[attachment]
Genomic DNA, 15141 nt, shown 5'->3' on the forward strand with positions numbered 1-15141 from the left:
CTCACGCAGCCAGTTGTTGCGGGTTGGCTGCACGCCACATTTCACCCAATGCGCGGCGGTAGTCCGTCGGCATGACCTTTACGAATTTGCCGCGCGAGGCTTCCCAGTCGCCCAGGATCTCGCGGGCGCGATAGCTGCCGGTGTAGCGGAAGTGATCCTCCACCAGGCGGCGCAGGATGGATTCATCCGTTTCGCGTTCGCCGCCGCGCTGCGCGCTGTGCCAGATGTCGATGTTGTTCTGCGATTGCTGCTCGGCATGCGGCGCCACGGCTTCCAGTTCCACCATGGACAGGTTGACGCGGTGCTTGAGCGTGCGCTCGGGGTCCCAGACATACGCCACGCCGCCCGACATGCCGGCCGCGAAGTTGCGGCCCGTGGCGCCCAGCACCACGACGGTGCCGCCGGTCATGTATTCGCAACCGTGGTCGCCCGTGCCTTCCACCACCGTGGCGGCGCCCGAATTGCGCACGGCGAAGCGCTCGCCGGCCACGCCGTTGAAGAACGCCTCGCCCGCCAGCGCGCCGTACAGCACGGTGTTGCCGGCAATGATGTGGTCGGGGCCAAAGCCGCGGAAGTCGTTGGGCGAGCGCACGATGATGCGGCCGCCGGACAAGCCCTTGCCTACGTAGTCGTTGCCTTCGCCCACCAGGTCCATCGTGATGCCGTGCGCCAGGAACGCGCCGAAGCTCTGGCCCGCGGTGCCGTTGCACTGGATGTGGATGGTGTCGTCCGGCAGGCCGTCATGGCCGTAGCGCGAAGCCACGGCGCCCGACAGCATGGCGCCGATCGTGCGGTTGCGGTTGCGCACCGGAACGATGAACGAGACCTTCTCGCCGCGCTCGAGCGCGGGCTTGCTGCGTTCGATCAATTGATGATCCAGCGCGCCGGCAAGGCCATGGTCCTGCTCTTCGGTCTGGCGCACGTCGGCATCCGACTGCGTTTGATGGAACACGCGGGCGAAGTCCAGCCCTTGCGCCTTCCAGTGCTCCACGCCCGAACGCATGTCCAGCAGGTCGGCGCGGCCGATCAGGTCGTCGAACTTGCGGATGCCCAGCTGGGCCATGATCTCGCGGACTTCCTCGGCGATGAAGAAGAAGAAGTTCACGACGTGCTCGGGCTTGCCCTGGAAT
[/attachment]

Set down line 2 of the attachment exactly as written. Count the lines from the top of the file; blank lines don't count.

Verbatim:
CTCACGCAGCCAGTTGTTGCGGGTTGGCTGCACGCCACATTTCACCCAATGCGCGGCGGTAGTCCGTCGGCATGACCTTTACGAATTTGCCGCGCGAGGCTTCCCAGTCGCCCAGGATCTCGCGGGCGCGATAGCTGCCGGTGTAGCGGAAGTGATCCTCCACCAGGCGGCGCAGGATGGATTCATCCGTTTCGCGTTCGCCGCCGCGCTGCGCGCTGTGCCAGATGTCGATGTTGTTCTGCGATTGCTGCTCGGCATGCGGCGCCACGGCTTCCAGTTCCACCATGGACAGGTTGACGCGGTGCTTGAGCGTGCGCTCGGGGTCCCAGACATACGCCACGCCGCCCGACATGCCGGCCGCGAAGTTGCGGCCCGTGGCGCCCAGCACCACGACGGTGCCGCCGGTCATGTATTCGCAACCGTGGTCGCCCGTGCCTTCCACCACCGTGGCGGCGCCCGAATTGCGCACGGCGAAGCGCTCGCCGGCCACGCCGTTGAAGAACGCCTCGCCCGCCAGCGCGCCGTACAGCACGGTGTTGCCGGCAATGATGTGGTCGGGGCCAAAGCCGCGGAAGTCGTTGGGCGAGCGCACGATGATGCGGCCGCCGGACAAGCCCTTGCCTACGTAGTCGTTGCCTTCGCCCACCAGGTCCATCGTGATGCCGTGCGCCAGGAACGCGCCGAAGCTCTGGCCCGCGGTGCCGTTGCACTGGATGTGGATGGTGTCGTCCGGCAGGCCGTCATGGCCGTAGCGCGAAGCCACGGCGCCCGACAGCATGGCGCCGATCGTGCGGTTGCGGTTGCGCACCGGAACGATGAACGAGACCTTCTCGCCGCGCTCGAGCGCGGGCTTGCTGCGTTCGATCAATTGATGATCCAGCGCGCCGGCAAGGCCATGGTCCTGCTCTTCGGTCTGGCGCACGTCGGCATCCGACTGCGTTTGATGGAACACGCGGGCGAAGTCCAGCCCTTGCGCCTTCCAGTGCTCCACGCCCGAACGCATGTCCAGCAGGTCGGCGCGGCCGATCAGGTCGTCGAACTTGCGGATGCCCAGCTGGGCCATGATCTCGCGGACTTCCTCGGCGATGAAGAAGAAGAAGTTCACGACGTGCTCGGGCTTGCCCTGGAAT